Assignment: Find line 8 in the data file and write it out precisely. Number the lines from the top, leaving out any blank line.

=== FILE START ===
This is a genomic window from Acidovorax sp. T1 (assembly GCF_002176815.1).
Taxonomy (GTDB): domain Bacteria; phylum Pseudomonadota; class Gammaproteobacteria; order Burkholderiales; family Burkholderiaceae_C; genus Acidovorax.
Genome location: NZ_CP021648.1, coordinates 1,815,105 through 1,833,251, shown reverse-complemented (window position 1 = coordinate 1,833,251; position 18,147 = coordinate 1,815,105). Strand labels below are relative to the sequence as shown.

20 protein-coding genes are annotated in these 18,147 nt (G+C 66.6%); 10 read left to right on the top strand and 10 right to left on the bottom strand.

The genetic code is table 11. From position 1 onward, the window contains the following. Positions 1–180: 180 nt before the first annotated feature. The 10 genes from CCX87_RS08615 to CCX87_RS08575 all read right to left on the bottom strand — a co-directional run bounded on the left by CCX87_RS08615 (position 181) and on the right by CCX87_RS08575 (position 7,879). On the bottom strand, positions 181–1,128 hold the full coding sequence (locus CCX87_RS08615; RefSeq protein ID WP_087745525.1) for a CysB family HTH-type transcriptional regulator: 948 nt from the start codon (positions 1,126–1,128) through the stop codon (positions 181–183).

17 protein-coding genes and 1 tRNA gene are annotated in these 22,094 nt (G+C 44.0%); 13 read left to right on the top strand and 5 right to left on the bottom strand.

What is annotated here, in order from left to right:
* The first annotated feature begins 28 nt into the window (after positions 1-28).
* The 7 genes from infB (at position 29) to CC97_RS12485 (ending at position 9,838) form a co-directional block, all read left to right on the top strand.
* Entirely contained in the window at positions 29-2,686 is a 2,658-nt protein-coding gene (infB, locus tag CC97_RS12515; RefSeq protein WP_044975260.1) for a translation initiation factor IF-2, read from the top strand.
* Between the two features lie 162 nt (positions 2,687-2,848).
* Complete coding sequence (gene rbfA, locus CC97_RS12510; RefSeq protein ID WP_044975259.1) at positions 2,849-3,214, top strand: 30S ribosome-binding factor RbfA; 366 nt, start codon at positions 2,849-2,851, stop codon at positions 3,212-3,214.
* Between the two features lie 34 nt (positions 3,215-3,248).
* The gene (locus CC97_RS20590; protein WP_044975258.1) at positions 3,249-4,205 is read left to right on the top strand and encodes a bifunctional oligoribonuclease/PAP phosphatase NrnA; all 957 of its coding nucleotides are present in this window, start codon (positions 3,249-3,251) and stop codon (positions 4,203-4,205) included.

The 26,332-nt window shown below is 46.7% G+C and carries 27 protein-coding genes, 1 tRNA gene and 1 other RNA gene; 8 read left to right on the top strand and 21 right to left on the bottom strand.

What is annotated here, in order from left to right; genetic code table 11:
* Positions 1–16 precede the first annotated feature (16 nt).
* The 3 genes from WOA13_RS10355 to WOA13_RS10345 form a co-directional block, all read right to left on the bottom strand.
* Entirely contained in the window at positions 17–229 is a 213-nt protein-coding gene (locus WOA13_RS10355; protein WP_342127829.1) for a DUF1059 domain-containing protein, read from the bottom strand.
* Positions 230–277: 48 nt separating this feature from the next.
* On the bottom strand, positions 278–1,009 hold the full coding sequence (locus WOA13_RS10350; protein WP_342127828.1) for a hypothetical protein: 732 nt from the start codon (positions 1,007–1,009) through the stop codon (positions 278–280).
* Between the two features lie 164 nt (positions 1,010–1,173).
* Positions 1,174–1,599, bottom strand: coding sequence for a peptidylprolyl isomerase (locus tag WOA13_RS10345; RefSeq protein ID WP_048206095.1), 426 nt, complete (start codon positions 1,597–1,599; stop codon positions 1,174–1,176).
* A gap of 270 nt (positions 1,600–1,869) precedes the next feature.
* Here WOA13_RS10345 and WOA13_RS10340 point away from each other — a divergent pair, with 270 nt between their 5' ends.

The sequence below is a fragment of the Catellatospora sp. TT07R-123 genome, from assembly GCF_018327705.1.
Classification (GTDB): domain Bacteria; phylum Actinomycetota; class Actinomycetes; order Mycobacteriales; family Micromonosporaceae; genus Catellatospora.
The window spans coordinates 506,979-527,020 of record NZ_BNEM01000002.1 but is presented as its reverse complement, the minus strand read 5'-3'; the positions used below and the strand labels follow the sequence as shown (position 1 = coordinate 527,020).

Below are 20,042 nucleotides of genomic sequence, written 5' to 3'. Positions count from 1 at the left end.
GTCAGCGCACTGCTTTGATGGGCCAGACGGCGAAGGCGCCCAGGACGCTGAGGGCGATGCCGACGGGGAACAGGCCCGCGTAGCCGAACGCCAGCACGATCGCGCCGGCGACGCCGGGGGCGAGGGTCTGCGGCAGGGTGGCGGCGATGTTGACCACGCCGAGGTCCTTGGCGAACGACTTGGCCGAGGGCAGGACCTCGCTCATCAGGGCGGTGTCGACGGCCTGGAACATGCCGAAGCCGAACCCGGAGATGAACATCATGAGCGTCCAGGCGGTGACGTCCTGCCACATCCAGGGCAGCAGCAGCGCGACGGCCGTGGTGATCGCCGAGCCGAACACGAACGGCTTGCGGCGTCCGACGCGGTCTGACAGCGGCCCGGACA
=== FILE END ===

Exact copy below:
* The first annotated feature begins 28 nt into the window (after positions 1-28).